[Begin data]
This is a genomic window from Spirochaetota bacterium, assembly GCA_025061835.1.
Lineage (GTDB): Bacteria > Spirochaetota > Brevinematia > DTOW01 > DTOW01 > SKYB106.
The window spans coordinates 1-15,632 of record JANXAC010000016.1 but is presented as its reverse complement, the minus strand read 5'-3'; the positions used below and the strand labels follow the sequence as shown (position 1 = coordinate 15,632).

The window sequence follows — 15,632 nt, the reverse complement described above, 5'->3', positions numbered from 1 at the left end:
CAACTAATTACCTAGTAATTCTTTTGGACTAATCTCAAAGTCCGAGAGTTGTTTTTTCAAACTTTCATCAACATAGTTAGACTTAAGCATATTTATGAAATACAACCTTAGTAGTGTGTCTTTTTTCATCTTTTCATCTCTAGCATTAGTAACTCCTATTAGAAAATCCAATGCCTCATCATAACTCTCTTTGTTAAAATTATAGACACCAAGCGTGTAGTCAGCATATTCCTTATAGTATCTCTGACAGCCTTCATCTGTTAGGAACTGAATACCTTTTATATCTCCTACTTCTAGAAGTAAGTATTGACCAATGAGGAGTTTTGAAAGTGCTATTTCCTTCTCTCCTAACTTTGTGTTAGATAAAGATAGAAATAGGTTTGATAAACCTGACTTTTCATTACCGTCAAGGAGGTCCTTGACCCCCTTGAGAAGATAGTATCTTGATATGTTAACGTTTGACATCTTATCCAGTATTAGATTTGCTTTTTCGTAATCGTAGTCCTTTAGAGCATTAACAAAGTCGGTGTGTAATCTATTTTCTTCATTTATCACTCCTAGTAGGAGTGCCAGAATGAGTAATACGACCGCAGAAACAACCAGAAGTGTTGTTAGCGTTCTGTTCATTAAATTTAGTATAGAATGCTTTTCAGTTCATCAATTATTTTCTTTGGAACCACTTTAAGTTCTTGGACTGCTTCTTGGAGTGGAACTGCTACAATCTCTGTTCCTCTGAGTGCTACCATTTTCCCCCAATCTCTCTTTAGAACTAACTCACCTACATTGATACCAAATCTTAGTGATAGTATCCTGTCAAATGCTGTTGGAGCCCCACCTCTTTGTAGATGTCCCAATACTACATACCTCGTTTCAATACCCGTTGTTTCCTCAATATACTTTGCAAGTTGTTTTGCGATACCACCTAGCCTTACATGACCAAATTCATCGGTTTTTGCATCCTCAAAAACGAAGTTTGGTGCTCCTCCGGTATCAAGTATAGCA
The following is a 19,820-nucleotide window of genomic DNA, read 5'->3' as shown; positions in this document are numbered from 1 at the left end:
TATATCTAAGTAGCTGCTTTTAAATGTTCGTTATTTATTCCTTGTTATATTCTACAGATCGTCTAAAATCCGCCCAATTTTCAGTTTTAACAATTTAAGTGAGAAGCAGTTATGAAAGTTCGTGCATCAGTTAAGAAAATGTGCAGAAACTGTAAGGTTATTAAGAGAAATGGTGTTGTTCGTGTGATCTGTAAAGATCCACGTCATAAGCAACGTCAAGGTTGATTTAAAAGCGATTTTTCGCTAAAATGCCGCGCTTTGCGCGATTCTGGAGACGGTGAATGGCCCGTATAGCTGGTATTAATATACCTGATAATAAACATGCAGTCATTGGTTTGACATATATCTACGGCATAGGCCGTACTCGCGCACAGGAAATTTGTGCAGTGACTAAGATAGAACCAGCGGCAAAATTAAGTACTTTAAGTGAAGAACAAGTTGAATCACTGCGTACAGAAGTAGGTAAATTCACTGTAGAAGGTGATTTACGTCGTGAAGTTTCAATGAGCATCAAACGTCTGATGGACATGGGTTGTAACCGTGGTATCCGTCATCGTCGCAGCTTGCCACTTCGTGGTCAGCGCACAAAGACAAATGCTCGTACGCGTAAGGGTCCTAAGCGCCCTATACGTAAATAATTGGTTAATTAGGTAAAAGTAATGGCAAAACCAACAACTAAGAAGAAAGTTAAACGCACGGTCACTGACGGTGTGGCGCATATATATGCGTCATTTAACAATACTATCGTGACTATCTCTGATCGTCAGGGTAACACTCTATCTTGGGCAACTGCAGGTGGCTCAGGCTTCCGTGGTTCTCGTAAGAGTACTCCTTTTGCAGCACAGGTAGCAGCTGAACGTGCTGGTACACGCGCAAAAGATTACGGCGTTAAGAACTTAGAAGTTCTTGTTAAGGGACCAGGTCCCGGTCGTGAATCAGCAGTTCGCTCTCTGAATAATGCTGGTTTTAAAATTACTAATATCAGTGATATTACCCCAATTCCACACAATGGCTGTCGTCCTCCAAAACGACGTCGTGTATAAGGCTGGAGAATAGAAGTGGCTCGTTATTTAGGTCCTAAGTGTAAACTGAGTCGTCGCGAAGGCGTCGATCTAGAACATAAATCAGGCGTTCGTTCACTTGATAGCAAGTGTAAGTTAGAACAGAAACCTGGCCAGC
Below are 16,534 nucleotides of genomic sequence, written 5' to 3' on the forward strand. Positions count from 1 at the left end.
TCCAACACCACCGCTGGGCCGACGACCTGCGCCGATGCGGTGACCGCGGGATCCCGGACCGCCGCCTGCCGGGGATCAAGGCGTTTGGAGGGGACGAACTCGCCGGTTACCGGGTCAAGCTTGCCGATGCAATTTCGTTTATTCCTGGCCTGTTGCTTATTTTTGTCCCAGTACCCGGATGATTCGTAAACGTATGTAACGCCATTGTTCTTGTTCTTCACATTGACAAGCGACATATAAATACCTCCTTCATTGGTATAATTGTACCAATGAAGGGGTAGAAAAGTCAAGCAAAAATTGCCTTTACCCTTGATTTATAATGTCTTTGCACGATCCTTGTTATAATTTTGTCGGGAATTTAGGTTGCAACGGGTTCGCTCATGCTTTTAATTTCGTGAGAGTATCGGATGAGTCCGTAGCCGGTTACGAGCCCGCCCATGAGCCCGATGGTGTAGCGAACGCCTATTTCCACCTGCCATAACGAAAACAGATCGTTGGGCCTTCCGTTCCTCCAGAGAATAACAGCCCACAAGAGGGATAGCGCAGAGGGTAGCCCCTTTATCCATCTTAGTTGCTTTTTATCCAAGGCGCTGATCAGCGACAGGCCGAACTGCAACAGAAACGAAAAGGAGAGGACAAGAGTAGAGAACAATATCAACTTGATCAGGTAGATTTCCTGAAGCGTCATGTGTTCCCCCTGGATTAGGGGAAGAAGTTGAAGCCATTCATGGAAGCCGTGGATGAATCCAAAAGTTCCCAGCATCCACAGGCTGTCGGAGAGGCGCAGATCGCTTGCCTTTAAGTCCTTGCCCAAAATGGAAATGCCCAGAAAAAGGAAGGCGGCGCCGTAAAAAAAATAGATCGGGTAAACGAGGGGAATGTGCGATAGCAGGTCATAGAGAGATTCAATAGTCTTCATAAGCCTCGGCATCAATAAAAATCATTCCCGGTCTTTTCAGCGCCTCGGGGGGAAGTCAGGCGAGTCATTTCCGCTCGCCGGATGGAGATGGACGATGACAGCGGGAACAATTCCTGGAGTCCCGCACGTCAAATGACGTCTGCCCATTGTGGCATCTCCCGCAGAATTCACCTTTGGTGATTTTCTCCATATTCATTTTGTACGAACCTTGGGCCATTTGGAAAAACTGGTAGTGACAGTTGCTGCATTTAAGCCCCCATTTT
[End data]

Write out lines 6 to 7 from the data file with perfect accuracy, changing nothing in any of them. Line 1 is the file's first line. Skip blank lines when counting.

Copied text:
The following is a 19,820-nucleotide window of genomic DNA, read 5'->3' as shown; positions in this document are numbered from 1 at the left end:
TATATCTAAGTAGCTGCTTTTAAATGTTCGTTATTTATTCCTTGTTATATTCTACAGATCGTCTAAAATCCGCCCAATTTTCAGTTTTAACAATTTAAGTGAGAAGCAGTTATGAAAGTTCGTGCATCAGTTAAGAAAATGTGCAGAAACTGTAAGGTTATTAAGAGAAATGGTGTTGTTCGTGTGATCTGTAAAGATCCACGTCATAAGCAACGTCAAGGTTGATTTAAAAGCGATTTTTCGCTAAAATGCCGCGCTTTGCGCGATTCTGGAGACGGTGAATGGCCCGTATAGCTGGTATTAATATACCTGATAATAAACATGCAGTCATTGGTTTGACATATATCTACGGCATAGGCCGTACTCGCGCACAGGAAATTTGTGCAGTGACTAAGATAGAACCAGCGGCAAAATTAAGTACTTTAAGTGAAGAACAAGTTGAATCACTGCGTACAGAAGTAGGTAAATTCACTGTAGAAGGTGATTTACGTCGTGAAGTTTCAATGAGCATCAAACGTCTGATGGACATGGGTTGTAACCGTGGTATCCGTCATCGTCGCAGCTTGCCACTTCGTGGTCAGCGCACAAAGACAAATGCTCGTACGCGTAAGGGTCCTAAGCGCCCTATACGTAAATAATTGGTTAATTAGGTAAAAGTAATGGCAAAACCAACAACTAAGAAGAAAGTTAAACGCACGGTCACTGACGGTGTGGCGCATATATATGCGTCATTTAACAATACTATCGTGACTATCTCTGATCGTCAGGGTAACACTCTATCTTGGGCAACTGCAGGTGGCTCAGGCTTCCGTGGTTCTCGTAAGAGTACTCCTTTTGCAGCACAGGTAGCAGCTGAACGTGCTGGTACACGCGCAAAAGATTACGGCGTTAAGAACTTAGAAGTTCTTGTTAAGGGACCAGGTCCCGGTCGTGAATCAGCAGTTCGCTCTCTGAATAATGCTGGTTTTAAAATTACTAATATCAGTGATATTACCCCAATTCCACACAATGGCTGTCGTCCTCCAAAACGACGTCGTGTATAAGGCTGGAGAATAGAAGTGGCTCGTTATTTAGGTCCTAAGTGTAAACTGAGTCGTCGCGAAGGCGTCGATCTAGAACATAAATCAGGCGTTCGTTCACTTGATAGCAAGTGTAAGTTAGAACAGAAACCTGGCCAGC